While guides aren’t mandatory, they provide a competitive edge. Shouting instructions constantly, they shepherd their skiers-sometimes on treacherous slopes-through a scrum of unpredictable moving bodies. The ultimate multi-taskers, guides block the wind and warm the track, allowing their partners to achieve higher-than-usual speeds while expending less effort. Ideally, this person would be a near-perfect match for McKeever’s body size, stride length and ability. Who better than his brother?
A couple of months after failing to qualify for the 2002 Salt Lake City Olympic Games, Robin found himself in Utah, where he and McKeever won their first of 10 Paralympic medals: two golds and one silver. But as McKeever got stronger and stronger, Robin’s most daunting challenge became a simple one: stay in the race. “The hardest part was being fit enough to keep ahead,” says Robin, who is six years older than his brother. “Only about half a dozen guys in the whole country can ski fast enough to guide him.” Robin’s race times were slipping. In late 2010, when he injured the anterior cruciate ligament in his knee while downhill skiing with his son, he knew his days as a guide were over. McKeever then looked to Carleton, a childhood buddy and former member of the National Development Team, to step into his brother’s boots. This was no small request. Guiding a blind skier is the closest thing to having your brain in another person’s body. For the brothers, who’d been skiing together since childhood, the relationship was intuitive. For Carleton, it had to be learned. It was a painstaking process, defined by trial and-sometimes embarrassing-error. During their first race, Carleton dropped his ski poles between his legs on a major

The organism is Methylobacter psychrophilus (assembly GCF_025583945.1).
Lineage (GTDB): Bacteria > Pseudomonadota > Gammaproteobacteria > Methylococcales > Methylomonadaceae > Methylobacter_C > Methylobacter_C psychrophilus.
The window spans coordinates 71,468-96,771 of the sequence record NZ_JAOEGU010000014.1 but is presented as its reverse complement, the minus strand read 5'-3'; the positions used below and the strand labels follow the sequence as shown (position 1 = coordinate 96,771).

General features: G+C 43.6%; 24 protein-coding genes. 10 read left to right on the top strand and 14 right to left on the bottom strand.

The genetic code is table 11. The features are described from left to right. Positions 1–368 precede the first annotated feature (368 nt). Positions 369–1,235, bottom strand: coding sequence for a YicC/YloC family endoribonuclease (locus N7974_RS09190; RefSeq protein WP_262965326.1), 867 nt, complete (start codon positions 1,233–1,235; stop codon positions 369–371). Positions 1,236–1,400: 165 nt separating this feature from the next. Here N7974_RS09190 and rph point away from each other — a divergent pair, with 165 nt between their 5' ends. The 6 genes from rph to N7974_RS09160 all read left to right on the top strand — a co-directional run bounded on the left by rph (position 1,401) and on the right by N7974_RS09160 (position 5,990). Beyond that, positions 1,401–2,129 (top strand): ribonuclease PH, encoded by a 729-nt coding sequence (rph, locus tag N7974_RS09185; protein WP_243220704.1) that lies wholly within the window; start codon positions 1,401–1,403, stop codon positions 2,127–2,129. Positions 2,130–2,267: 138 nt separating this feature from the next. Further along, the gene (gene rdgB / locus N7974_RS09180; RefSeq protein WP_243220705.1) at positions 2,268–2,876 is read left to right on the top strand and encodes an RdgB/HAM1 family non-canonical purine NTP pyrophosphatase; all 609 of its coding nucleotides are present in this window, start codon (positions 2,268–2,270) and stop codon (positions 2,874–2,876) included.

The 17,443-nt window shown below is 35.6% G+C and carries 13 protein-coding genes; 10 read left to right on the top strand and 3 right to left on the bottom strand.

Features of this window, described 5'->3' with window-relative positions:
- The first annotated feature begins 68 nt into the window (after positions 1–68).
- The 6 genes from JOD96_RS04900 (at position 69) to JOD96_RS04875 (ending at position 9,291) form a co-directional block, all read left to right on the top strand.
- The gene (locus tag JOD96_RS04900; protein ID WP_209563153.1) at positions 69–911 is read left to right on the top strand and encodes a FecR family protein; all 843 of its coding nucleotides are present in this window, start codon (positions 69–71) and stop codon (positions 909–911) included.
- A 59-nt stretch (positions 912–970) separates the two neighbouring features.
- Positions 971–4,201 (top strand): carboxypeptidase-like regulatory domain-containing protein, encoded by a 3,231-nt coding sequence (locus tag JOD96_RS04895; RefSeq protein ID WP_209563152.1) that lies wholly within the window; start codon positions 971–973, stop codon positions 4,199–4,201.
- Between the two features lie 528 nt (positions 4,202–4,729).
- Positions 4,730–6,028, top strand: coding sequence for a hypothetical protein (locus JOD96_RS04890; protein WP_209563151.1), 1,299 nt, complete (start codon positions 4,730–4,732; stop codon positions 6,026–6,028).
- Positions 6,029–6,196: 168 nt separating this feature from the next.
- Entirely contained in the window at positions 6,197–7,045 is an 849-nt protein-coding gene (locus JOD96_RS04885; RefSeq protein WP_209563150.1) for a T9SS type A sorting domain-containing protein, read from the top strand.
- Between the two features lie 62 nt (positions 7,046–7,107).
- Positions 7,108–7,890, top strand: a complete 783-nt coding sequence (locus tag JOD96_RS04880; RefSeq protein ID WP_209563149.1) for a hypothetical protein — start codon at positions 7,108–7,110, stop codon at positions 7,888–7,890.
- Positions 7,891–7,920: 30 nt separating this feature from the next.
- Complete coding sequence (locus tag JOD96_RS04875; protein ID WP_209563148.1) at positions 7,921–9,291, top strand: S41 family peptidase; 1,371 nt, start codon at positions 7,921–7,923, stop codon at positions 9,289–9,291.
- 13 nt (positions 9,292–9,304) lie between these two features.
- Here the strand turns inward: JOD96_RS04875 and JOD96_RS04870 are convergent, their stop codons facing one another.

incline and tumbled. Luckily, they were far enough ahead that McKeever managed to place first.
The partnership has since matured into something stronger than the sum of its parts. In competitive skiing, athletes race at fast speeds in a bid to “drop” competitors. “When you’re racing able-bodied,” says McKeever, “you’re behind guys who are trying to put psychological pressure on you to push too hard and burn out.” But Carleton knows the exact point at which, for his partner, pluck turns into foolhardiness. “As the race goes on,” says McKeever, “it’s good knowing there’s somebody else working and thinking with me.”
Being McKeever’s guide has revitalized Carleton’s career. “I was ready to retire,” says Carleton, who had become concerned that his training was too expensive. “Now I’ve joined a national team that covers my costs.” Carleton has also learned to put less of an onus on vision alone. “Sometimes I’m skiing in fog, and I’m like, Man, I can’t see anything,” says Carleton. “And then I think, Well, Brian can’t really see anything-even on a sunny day. So it motivates me to be like him in similar situations. He’s a disciplined skier but has the right amount of aggression on the more technical parts of the course. He doesn’t rely on his eyes, so he doesn’t freak out on steep downhills.”
Skiing tail to tip with McKeever for the last three years has also fostered a relationship that, for Carleton, is very much like brotherly love. He has now reached a point where he’s so synchronized with McKeever he can estimate his partner’s heart rate and blood-lactate levels mid-race. Racing with McKeever has also meant racing like McKeever. Carleton has abandoned his sprint-from-the-gun style in favour of McKeever’s slow-and-steady approach. “I taught him to race like an old guy,” McKeever says, laughing.